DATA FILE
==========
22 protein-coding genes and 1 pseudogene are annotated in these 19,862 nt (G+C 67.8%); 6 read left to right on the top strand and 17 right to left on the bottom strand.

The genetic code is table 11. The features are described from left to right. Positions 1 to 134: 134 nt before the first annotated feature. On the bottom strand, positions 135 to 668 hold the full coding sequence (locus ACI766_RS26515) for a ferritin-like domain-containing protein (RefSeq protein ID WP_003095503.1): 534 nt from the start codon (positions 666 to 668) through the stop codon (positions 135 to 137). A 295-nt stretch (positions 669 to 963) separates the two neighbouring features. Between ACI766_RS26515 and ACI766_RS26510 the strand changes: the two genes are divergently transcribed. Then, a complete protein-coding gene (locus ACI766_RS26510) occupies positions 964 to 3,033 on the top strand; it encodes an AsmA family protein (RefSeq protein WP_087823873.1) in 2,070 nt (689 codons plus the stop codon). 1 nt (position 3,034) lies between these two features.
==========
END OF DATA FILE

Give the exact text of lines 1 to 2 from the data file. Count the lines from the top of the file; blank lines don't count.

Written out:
22 protein-coding genes and 1 pseudogene are annotated in these 19,862 nt (G+C 67.8%); 6 read left to right on the top strand and 17 right to left on the bottom strand.

The genetic code is table 11. The features are described from left to right. Positions 1 to 134: 134 nt before the first annotated feature. On the bottom strand, positions 135 to 668 hold the full coding sequence (locus ACI766_RS26515) for a ferritin-like domain-containing protein (RefSeq protein ID WP_003095503.1): 534 nt from the start codon (positions 666 to 668) through the stop codon (positions 135 to 137). A 295-nt stretch (positions 669 to 963) separates the two neighbouring features. Between ACI766_RS26515 and ACI766_RS26510 the strand changes: the two genes are divergently transcribed. Then, a complete protein-coding gene (locus ACI766_RS26510) occupies positions 964 to 3,033 on the top strand; it encodes an AsmA family protein (RefSeq protein WP_087823873.1) in 2,070 nt (689 codons plus the stop codon). 1 nt (position 3,034) lies between these two features.